Mathematically, what's wrong with this schedule? I mean, it trips me up every time I look at it.
So in case you were wondering:
- CS 106A – Programming Methodology. Mehran Sahami. Introductory Java, basically. My program requires me to do a minor and I'd like to get something under my belt to help me articulate theory to classroom teachers who may not have the means or interest to pick up a journal. Incidentally, everything about this class is available online, even to non-students. [Video. Coursework.]
- EDUC 200C – Introduction to Statistics in Education. Kenji Hakuta.
- EDUC 250A – Inquiry and Assessment in Education. Mitchell Stevens, Susanna Loeb. Towards a research proposal.
- EDUC 325A – Proseminar. John Willinsky, Martin Carnoy. Part one of three classes required of all doctoral candidates. They're trying to get us up to speed on the entire history of schooling, basically. First-week reading included the LA Times value-added kerfuffle. Next week we're into Adam Smith and Rousseau.
- EDUC 329X – Teacher Professional Development. Hilda Borko. What works and doesn't work in professional development? How do you move a professional development program from "boutique" (where the person who developed the program also facilitates it) to a scalable, sustainable program that is effective for non-volunteers and can be facilitated by anybody?
- EDUC 465 – Pedagogy of Teacher Education. Pamela Grossman. How do other professions — nurses, rabbis, pilots, etc. — induct new members and what can teacher developers learn from them?
- Maybe my expectations were soft going in but I love every class. We're doing three-hour blocks and all of the professors, many of whom are known more for publishing than teaching, know what to do with that time.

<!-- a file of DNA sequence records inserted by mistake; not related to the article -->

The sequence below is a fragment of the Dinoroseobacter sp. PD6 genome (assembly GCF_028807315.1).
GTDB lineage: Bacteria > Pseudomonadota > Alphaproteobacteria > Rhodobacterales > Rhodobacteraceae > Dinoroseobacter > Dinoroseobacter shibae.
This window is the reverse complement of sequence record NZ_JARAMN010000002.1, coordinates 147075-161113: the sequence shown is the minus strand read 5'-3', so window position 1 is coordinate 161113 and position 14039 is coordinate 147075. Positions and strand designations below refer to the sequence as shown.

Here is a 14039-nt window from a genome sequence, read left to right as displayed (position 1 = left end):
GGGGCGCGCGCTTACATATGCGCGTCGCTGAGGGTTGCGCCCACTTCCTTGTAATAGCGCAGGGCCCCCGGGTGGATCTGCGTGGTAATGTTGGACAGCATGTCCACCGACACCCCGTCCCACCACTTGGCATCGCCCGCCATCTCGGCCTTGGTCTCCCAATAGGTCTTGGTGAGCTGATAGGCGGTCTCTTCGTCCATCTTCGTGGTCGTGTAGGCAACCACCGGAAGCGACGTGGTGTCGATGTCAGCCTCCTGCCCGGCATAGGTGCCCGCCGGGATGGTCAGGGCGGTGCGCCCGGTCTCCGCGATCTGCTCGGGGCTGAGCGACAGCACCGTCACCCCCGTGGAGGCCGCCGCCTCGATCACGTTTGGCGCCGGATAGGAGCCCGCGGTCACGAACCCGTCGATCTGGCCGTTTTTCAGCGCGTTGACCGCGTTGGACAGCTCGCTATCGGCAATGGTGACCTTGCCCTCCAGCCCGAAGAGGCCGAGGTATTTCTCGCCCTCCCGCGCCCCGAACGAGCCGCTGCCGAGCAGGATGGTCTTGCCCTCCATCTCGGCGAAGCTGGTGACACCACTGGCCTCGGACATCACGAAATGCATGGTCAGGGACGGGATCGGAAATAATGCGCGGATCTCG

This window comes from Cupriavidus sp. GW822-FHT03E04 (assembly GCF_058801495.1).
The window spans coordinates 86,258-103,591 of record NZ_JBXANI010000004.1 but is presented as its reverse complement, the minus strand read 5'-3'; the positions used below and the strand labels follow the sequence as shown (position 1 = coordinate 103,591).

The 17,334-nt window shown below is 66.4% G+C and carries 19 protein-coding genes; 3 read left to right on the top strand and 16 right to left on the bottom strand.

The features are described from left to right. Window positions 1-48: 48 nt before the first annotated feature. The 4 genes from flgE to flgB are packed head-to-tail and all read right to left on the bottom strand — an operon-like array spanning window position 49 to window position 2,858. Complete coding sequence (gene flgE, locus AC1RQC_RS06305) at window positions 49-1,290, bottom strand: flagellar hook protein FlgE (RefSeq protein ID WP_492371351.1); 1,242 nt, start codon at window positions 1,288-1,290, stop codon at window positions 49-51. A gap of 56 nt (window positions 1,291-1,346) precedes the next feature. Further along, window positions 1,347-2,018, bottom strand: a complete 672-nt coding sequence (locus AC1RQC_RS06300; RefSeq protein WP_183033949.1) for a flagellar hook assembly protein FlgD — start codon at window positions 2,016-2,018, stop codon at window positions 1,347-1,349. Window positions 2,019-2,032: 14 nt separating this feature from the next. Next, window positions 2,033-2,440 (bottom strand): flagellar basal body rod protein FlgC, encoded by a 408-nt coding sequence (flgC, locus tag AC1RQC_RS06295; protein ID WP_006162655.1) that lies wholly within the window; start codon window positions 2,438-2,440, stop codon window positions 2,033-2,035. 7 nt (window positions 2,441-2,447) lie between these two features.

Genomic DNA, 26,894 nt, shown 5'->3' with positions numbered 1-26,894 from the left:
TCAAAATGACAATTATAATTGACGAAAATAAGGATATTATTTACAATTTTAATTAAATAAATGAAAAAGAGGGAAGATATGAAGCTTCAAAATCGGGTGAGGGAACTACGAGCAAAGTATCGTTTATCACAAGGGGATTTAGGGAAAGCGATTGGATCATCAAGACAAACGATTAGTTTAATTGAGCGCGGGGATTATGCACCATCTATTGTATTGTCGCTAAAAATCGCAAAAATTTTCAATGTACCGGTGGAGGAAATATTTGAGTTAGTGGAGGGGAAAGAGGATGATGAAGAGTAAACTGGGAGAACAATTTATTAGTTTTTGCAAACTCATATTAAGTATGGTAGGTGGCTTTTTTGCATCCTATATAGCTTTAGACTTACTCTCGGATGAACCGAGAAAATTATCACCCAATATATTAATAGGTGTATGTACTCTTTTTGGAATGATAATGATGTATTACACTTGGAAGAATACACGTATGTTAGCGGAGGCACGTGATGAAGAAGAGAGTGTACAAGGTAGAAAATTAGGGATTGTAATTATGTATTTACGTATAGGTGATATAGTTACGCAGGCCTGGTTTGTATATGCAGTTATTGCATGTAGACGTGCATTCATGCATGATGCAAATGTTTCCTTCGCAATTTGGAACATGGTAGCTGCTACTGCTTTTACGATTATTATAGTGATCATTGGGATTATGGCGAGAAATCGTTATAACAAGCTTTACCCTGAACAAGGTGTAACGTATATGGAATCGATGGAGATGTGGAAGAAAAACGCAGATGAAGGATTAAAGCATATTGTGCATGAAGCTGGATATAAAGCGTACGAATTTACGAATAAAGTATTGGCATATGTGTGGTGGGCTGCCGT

- I'm also a big fan of my cohort: fifty-ish people, none of whom seem particularly interested in comparing resumes, undergraduate GPAs, Feedburner subscription numbers, that sort of thing, which is great. Everyone seems well aware of what one of the professors said day one, that "we're all here by accident."
- The iPad is chewing its way through grad school and, with printing fees running ten cents per page, it may well pay for itself before this is over. I'm doing Papers for cataloging PDFs,
SimpleNote for notetaking[BTW: SimpleNote scarfed two of my essays, reverting them back to their first saved state. I don't recommend SimpleNote.], Google Calendar for storing assignments.
- If the only outcome of these four or five years is a paper and a few letters after my name, somebody please punch me.
Any advice from those who have been here, any questions from those who haven't yet, you know where to put them.